Donald Trump (AP/Jae C. Hong)

Donald Trump might actually be right about something: It appears he was "schlonged" by Ted Cruz's Iowa "dirty trick"

More and more, it's starting to look like the Donald's complaints about the Iowa caucuses have real teeth


Elias Isquith
February 5, 2016 2:01AM (UTC)

When Donald Trump decided on Wednesday to question the legitimacy of Sen. Ted Cruz's victory, the overwhelming majority of observers reacted with schadenfreude bordering on glee. As Salon's Scott Eric Kaufman wrote, folks were "happy to pop the popcorn and watch the fireworks."

Yet as more time has elapsed, and the initial emotional satisfaction of needling Trump has been overcome by a desire to know the truth, people are starting to have second thoughts. Because there really was a lot of funny business during the final hours before the caucuses started. Here's what I wrote yesterday about just that:

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There’s another classically Trumpian element to this latest break from reigning political norms. It’s not only his complete disregard for the (admirably) well-established expectation that an American politician should not question the legitimacy of any election they happen to lose — though there’s that, too, of course. It’s the fact that somewhere deep in this latest delivery of bullshit from Trump’s alternative universe is, well, a kernel of truth.

No, the Cruz campaign did not commit “fraud”; but there is plenty of evidence that it did play more than a little fast-and-loose, ethically, during the campaign’s waning days. There was, for example, the “rumor,” which circulated among evangelical voters (whose support Cruz desperately needed), that Dr. Ben Carson, a fellow darling of Iowa’s Christian conservatives, was quitting — and that his supporters should therefore throw their weight behind Cruz.

There’s no proof that this emanated from the Cruz team, to be clear. But as Gawker’s Jordan Sargent noted, their denials — they claim they merely “alerted” some Carson supporters that the good doctor would be heading to Florida after the caucuses — weren’t exactly vociferous.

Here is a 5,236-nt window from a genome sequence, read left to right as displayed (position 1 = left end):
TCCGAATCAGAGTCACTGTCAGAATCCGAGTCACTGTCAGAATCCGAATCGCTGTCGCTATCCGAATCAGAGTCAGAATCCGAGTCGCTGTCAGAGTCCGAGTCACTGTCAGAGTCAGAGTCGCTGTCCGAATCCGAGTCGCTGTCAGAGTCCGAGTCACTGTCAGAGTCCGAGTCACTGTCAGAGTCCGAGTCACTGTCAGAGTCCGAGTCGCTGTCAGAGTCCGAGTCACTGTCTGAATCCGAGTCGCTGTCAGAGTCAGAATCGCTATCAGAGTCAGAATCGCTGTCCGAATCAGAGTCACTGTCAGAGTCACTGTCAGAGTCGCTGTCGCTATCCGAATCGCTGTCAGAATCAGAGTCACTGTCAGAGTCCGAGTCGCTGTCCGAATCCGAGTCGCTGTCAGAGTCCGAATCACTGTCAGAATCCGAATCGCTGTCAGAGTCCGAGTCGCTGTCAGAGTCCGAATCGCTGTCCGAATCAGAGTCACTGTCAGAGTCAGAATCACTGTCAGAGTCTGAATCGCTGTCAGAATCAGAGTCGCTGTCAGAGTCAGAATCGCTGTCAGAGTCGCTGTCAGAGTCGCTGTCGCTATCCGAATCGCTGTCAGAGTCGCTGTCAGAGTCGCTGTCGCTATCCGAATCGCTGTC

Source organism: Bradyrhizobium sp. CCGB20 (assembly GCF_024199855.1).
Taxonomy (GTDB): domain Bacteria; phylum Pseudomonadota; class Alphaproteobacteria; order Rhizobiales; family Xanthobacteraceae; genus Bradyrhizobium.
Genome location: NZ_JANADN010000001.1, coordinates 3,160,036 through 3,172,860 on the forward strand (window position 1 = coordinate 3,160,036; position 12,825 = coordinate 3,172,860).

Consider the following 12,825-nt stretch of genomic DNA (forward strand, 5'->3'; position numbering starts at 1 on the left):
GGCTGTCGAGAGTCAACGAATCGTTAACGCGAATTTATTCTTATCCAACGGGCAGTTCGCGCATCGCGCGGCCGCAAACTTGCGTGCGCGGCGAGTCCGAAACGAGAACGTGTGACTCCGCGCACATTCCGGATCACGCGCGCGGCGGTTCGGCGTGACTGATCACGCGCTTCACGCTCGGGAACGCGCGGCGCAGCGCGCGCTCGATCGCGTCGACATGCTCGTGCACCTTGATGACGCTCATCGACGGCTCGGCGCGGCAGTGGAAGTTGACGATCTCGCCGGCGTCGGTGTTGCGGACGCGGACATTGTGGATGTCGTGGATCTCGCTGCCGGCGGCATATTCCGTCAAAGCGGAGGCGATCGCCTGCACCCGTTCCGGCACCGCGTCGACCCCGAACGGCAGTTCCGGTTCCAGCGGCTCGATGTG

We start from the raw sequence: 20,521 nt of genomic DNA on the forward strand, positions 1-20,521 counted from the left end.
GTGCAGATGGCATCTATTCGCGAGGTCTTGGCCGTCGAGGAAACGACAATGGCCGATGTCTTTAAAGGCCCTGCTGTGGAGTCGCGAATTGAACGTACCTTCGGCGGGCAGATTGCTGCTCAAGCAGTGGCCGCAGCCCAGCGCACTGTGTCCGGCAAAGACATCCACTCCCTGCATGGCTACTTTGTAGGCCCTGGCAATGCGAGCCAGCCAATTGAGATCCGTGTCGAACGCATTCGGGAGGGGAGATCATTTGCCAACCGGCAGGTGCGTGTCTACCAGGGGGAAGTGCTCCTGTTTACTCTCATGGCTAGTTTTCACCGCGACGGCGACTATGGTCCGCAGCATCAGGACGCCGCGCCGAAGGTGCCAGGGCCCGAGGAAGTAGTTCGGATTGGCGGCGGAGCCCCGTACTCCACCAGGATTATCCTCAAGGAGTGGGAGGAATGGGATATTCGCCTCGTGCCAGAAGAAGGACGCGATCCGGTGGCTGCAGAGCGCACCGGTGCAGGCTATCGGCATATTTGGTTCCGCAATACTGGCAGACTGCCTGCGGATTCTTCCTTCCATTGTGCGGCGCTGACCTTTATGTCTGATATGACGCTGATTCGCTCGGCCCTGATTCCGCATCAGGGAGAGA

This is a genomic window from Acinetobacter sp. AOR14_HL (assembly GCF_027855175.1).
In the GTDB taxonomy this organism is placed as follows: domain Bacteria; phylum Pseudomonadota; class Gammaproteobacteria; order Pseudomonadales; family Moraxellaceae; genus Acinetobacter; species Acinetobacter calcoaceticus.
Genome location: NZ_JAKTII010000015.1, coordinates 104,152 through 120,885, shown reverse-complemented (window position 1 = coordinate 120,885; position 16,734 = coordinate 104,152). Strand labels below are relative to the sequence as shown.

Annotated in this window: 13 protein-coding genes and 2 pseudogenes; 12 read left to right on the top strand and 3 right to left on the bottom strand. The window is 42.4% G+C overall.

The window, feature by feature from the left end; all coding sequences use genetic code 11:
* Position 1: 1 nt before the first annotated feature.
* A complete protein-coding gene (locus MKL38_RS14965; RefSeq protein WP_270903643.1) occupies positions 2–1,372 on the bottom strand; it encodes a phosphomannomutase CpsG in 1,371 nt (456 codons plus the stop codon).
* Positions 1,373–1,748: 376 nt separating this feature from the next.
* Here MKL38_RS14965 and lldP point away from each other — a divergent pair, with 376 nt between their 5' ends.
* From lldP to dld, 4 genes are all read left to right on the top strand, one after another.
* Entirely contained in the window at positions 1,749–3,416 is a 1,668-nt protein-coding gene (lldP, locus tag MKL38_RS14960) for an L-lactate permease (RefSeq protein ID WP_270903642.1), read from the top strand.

Little more than 24 hours later, the Carson campaign's kvetching — which could always be excused as sour grapes — has been echoed by more disinterested sources. Iowa's Republican Gov. Terry Branstad, for example, who is no fan of Cruz's, had this to say on Thursday:

“This thing that they distributed on Caucus night saying that Dr. Carson was likely to drop out and his supporters should support Cruz, that is, I think, unethical and unfair,” Branstad said this morning. “I think there’ll be repercussions to that.”

Cruz has apologized to Carson, the retired neurosurgeon who finished fourth in the Caucuses on Monday night. Iowa Congressman Steve King, a Cruz backer, helped spread the drop out rumor and Branstad said King owes Carson an apology.

“You know, we have a strong sense of fairness in Iowa,” Branstad said during an interview with Radio Iowa. “Distributing information that was not true about a candidate right at the time people are voting in the Caucuses is an inappropriate thing.”

And now Branstand, Cruz and Trump are being joined in their criticism of the caucuses by the editorial board of the Des Moines Register, the most influential newspaper in the state, which published an Op-Ed on Thursday arguing that the Democratic side of the contest was "a debacle." The board adds:

Too many accounts have arisen of inconsistent counts, untrained and overwhelmed volunteers, confused voters, cramped precinct locations, a lack of voter registration forms and other problems. Too many of us, including members of the Register editorial board who were observing caucuses, saw opportunities for error amid Monday night’s chaos.

And just in case that collection isn't ideologically diverse enough for you already, there's also Esquire's Charles Pierce — whom no one would mistake for a fan of Trump, the Republican Party, or conservatism — and his claim that:

Trump is right about [Cruz]. For all the Scripture he spouts, and for all of his devotion to our God-kissed Constitution, Cruz has the soul of a true ratfcker. And, apparently, the mind of a man who has been assured of a golden throne since birth and is thus justified by his faith in himself and in his destiny to employ any means to gain his just reward. At least Nixon's ratfcking stemmed from his human weaknesses and his inbred paranoia. Cruz believes he is commanded to his by the Lord.

So there you have it, Donald Trump being supported, at least in part, by the media elite he so despises, the Republican establishment he so terrifies, and one of his main rivals for the Republican nomination. Maybe he is a uniter after all.


Elias Isquith

Elias Isquith is a former Salon staff writer.

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